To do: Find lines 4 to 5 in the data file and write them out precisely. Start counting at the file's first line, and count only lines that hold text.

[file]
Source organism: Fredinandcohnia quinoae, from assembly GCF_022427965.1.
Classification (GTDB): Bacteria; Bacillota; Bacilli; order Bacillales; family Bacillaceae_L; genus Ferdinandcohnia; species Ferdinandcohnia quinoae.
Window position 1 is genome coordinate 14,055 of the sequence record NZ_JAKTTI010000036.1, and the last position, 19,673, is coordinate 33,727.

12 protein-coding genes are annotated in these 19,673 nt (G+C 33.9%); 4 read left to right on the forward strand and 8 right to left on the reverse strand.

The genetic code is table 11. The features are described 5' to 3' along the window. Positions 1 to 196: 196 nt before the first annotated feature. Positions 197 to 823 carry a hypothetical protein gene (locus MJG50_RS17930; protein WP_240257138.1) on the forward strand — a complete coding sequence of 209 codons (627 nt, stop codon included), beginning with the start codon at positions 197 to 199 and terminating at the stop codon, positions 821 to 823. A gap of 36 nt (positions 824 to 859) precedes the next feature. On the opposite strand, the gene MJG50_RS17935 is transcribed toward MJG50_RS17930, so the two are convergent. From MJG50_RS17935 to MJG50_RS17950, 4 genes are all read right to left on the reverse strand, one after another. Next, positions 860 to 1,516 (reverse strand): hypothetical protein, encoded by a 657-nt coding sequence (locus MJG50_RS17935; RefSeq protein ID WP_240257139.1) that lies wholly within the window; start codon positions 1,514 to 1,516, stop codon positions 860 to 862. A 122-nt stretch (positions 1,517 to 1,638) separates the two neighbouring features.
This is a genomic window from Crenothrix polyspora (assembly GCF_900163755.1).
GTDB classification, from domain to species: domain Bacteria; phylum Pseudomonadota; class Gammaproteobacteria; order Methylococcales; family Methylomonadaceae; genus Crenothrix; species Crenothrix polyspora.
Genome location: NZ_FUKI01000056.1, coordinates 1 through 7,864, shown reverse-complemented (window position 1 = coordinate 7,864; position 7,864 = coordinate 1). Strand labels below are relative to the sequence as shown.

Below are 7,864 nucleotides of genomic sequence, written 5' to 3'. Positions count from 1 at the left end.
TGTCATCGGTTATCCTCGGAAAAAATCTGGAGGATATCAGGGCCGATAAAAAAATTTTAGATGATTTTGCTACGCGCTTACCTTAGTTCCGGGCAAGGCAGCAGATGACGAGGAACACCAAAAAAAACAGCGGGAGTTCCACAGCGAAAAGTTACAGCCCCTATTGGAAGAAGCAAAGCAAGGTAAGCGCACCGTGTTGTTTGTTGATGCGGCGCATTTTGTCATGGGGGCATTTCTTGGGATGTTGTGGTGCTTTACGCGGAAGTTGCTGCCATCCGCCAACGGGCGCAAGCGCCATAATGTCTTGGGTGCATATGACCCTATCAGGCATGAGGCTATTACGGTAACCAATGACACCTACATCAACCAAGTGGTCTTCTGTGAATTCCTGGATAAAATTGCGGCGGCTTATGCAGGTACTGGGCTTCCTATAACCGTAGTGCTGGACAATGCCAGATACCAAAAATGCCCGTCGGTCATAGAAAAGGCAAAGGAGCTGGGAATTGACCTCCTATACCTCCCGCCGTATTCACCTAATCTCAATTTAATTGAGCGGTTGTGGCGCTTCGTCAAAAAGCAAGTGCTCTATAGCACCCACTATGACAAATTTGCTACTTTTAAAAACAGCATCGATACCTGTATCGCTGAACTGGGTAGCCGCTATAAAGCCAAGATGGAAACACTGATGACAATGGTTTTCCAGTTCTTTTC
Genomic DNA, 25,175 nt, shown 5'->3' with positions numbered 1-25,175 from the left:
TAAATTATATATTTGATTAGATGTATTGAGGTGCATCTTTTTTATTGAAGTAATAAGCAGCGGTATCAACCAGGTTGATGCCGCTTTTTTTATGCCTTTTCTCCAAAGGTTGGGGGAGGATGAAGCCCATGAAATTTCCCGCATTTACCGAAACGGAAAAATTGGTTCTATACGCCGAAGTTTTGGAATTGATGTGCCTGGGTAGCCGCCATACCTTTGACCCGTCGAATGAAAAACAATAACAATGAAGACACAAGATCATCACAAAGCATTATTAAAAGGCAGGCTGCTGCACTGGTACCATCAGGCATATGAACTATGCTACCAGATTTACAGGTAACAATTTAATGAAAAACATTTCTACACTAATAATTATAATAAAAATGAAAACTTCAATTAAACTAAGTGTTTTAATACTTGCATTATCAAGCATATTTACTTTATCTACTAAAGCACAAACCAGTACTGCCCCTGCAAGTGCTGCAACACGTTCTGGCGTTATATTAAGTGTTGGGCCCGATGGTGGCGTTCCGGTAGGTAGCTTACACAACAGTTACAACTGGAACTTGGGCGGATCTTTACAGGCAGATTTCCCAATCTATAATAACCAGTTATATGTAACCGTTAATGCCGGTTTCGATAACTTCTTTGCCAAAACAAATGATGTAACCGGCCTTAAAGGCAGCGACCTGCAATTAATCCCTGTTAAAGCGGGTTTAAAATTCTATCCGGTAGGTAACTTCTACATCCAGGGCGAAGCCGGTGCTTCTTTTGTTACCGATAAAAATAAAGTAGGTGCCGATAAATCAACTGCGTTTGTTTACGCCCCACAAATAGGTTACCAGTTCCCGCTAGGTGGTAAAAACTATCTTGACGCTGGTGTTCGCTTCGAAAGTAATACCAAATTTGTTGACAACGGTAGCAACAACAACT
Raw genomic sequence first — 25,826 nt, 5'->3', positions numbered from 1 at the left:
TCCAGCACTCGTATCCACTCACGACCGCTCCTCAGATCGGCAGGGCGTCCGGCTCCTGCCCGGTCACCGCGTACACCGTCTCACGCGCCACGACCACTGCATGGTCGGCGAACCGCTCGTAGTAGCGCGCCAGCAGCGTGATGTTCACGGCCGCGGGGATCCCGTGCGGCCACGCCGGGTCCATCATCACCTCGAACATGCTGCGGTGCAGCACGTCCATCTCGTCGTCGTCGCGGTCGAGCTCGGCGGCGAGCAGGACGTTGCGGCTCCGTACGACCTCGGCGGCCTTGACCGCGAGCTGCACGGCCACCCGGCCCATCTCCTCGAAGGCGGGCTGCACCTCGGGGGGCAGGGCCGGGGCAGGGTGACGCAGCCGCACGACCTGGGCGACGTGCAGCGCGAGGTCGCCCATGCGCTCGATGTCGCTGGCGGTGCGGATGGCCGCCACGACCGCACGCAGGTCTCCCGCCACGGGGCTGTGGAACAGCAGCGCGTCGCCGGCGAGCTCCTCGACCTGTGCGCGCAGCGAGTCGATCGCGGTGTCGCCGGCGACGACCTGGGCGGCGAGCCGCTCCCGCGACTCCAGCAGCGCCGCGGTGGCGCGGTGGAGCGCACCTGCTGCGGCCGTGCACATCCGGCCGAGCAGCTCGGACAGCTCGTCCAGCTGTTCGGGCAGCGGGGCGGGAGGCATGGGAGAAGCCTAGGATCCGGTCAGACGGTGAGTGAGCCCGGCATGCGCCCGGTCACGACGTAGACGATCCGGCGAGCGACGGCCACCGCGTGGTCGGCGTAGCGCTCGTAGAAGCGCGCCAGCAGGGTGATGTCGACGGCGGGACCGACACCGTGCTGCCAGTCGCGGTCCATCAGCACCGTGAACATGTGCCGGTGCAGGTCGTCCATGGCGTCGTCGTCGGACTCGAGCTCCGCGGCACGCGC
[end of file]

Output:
12 protein-coding genes are annotated in these 19,673 nt (G+C 33.9%); 4 read left to right on the forward strand and 8 right to left on the reverse strand.

The genetic code is table 11. The features are described 5' to 3' along the window. Positions 1 to 196: 196 nt before the first annotated feature. Positions 197 to 823 carry a hypothetical protein gene (locus MJG50_RS17930; protein WP_240257138.1) on the forward strand — a complete coding sequence of 209 codons (627 nt, stop codon included), beginning with the start codon at positions 197 to 199 and terminating at the stop codon, positions 821 to 823. A gap of 36 nt (positions 824 to 859) precedes the next feature. On the opposite strand, the gene MJG50_RS17935 is transcribed toward MJG50_RS17930, so the two are convergent. From MJG50_RS17935 to MJG50_RS17950, 4 genes are all read right to left on the reverse strand, one after another. Next, positions 860 to 1,516 (reverse strand): hypothetical protein, encoded by a 657-nt coding sequence (locus MJG50_RS17935; RefSeq protein ID WP_240257139.1) that lies wholly within the window; start codon positions 1,514 to 1,516, stop codon positions 860 to 862. A 122-nt stretch (positions 1,517 to 1,638) separates the two neighbouring features.